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Report Details Fraud, Misconduct at CPS

CPS says incidents, which happened before shakeup in leadership last year, are "serious and disappointing"

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Report Details Fraud, Misconduct at CPS

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A Chicago Public Schools official improperly spent thousands of dollars on items such as athletic shoes, condoms and clothing in the year before a switch in leadership, the CPS Inspector General said in a report released Wednesday.

The official, who has since resigned and is being investigated by the Cook County State's Attorney, is included in James M. Sullivan's 38-page report that alleges dozens of items of fraud and employee misconduct.

Among Sullivan's findings:

  • $1.13 million in benefits were improperly paid to retired teachers
  • More than $206,000 worth of athletic shoes were improperly purchased for basketball players
  • Employees improperly resided outside city limits
  • Employee falsified student applications for free and reduced meals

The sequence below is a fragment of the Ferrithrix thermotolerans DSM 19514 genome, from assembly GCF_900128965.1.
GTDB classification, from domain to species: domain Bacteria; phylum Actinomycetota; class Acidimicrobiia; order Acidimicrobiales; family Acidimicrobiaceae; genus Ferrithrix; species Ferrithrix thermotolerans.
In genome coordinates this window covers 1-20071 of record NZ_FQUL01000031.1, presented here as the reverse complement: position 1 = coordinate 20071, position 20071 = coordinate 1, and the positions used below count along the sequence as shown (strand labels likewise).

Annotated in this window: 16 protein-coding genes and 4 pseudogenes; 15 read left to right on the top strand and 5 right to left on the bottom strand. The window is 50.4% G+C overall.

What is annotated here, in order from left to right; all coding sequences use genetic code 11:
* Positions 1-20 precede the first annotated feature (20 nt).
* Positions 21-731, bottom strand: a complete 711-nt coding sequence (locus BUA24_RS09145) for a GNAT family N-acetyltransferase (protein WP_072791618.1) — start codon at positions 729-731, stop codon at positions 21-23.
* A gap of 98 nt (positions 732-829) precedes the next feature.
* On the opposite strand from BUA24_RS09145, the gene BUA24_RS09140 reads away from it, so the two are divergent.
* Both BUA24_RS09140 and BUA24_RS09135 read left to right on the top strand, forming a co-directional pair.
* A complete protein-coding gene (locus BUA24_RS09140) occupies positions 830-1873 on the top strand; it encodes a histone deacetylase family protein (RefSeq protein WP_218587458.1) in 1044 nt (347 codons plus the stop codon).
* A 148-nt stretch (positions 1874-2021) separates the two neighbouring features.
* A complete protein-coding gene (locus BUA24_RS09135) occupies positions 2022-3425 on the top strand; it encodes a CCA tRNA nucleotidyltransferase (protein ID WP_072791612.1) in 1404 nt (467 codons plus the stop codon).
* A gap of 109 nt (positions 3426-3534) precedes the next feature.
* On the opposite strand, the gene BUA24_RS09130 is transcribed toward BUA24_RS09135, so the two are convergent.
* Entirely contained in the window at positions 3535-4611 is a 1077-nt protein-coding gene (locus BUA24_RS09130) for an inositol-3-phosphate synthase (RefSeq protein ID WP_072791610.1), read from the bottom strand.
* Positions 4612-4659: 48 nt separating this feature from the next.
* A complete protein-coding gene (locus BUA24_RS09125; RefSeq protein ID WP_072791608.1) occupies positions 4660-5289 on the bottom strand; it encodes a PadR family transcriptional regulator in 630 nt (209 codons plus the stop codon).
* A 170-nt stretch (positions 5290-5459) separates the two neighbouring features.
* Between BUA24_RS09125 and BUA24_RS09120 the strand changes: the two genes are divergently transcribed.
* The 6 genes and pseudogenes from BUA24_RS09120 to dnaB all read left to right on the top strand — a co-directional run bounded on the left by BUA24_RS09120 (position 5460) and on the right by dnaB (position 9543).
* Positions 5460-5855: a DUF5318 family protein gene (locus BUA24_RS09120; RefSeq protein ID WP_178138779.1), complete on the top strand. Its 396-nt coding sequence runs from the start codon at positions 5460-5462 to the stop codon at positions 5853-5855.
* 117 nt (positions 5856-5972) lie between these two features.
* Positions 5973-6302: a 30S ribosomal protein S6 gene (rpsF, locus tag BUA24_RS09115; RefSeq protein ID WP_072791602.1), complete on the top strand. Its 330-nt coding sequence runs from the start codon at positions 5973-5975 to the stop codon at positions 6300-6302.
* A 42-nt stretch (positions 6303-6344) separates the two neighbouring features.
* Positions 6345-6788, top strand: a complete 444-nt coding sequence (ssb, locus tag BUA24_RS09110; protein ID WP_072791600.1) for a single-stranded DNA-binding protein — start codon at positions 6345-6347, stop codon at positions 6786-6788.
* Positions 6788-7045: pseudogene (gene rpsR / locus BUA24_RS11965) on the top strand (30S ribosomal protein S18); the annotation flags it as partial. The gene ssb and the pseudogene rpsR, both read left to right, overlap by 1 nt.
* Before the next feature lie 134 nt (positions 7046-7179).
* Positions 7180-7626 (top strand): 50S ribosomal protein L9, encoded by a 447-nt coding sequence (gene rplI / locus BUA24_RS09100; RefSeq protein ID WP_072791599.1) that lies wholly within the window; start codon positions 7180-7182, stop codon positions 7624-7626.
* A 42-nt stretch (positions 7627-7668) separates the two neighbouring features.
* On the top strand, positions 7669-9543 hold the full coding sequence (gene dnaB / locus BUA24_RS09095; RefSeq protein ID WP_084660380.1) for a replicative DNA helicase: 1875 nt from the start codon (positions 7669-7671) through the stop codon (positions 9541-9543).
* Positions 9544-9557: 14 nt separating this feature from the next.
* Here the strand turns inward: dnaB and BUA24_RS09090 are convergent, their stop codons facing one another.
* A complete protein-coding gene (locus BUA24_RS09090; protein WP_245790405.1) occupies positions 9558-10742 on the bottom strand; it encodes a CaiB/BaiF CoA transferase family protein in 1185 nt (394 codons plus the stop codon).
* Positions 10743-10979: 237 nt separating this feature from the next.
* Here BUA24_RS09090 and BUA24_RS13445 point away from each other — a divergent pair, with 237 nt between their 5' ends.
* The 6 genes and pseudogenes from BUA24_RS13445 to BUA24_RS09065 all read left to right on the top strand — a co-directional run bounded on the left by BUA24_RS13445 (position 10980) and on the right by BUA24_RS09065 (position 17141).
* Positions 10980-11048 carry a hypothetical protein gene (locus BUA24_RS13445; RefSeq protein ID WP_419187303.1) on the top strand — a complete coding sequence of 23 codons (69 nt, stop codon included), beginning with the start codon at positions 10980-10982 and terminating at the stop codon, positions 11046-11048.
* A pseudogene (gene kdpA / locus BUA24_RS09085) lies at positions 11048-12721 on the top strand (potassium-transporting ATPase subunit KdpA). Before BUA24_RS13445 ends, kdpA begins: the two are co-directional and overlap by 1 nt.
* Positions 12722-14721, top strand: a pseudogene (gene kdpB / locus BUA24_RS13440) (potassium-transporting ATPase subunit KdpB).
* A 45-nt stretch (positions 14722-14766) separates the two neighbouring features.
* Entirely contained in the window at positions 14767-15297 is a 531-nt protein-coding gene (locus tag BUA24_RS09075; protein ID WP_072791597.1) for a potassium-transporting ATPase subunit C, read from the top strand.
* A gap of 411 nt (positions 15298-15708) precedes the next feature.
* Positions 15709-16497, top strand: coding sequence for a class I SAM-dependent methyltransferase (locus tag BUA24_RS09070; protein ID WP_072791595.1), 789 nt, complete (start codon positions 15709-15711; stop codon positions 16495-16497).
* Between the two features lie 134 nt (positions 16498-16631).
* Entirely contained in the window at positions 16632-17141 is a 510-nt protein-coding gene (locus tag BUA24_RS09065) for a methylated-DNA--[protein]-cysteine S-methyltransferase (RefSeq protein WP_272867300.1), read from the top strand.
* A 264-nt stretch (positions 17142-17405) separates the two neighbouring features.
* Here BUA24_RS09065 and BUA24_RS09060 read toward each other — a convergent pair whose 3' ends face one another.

• A husband and wife improperly submitted invoices that circumvented the consulting process
  • Two employees were arrested and charged with selling cocaine
  • Employees used CPS email and equipment to share and store porn
  • A high school principal benefited from business with a travel agency of which he was a corporate officer
  • An employee falsified her attendance, other employment records
  • An elementary teacher recorded video of men and boys in a water park locker room

A CPS official responded to the report, calling its findings "serious and disappointing" and said the agency was "already taking necessary corrective actions and additional steps to implement accountability."

"... the new leadership team at CPS will not tolerate any activities of this nature that compromises the integrity of our district," said spokeswoman Marielle Sainvilus. "We have a responsibility to maintain public trust and as we continue to work towards providing every student with a high quality education that prepares them for college and career, we will hold everyone accountable in that process who do not work in the best interest of our students."

The Inspector General's Full Report:

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